When do Attorney’s Fees

Shift in ERISA Cases?


Supreme Court: Plaintiff

Need Not Actually Win

        The U.S. Supreme Court recently ruled that a party who achieves “some degree of success on the merits” in ERISA litigation is entitled to reasonable attorney’s fees.  Hardt v Reliance Standard Life, 560 U. S. ____ , No. 09-448 (May 24, 2010).

            Bridget Hardt had applied for long-term disability benefits from her employer, and when its claims administrator, Reliance Standard Life, denied her claim, she made the required internal claim.  Reliance had hired a physician and vocational rehabilitation expert to examine the file (but not Hardt), and based on their input, Reliance had denied her LTD benefits.  The internal appeal went the same way, so she sued.

            The trial court found that Reliance had ignored much of the medical evidence in her file.  The court was to an extent persuaded that Hardt was entitled to LTD benefits, but sent the matter back to Reliance to reconsider its determination based on the record as a whole.  Shortly thereafter, under a tight schedule imposed by the court, Reliance reversed itself and approved her application for benefits.

            Hardt then sought attorney’s fees under ERISA, §502(g)(1), arguing she was a “prevailing party”.  The trial court awarded fees, but the Fourth Circuit Court of Appeals disagreed, ruling that she had only obtained an order remanding the case to the claims administrator.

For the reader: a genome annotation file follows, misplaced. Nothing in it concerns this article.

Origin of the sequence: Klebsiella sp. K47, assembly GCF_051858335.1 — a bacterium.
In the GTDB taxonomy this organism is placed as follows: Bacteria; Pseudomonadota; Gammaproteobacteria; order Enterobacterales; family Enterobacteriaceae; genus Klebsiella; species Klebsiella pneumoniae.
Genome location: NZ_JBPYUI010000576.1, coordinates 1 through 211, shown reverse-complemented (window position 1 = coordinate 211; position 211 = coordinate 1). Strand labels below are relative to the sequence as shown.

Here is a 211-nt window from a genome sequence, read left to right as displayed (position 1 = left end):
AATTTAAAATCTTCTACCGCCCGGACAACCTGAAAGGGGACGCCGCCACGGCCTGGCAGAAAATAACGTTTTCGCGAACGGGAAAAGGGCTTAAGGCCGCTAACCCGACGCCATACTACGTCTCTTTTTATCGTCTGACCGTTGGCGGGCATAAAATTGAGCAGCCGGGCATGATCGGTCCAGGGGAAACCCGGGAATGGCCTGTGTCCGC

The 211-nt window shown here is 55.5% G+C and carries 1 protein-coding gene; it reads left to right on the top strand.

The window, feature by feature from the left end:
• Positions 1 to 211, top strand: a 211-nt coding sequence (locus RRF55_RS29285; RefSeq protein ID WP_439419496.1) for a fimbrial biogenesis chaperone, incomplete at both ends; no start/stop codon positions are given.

But a 9-0 ruling from the U.S. Supreme Court reversed.  Section 502(g)(2) provides that the court (in an ERISA suit) “in its discretion may allow a reasonable attorney’s fee and costs of action to either party.”  Since a companion provision covering multiemployer trust fund cases, §502(g)(1), explicitly provides for fees when a plaintiff obtains “a judgment in favor of the plan,” the Court found that a party need not be a “prevailing party” to be awarded fees.

            The court stressed that some degree of success must have been met.  It also rejected the five-part test lower courts have used in fee-shifting cases.

            Here, Hardt had indeed enjoyed “some success” in her litigation, having persuaded a trial judge that the medical record as a whole had been glossed over by the claims administrator, leading the court to remand the case and ordering a second review and determination within thirty days.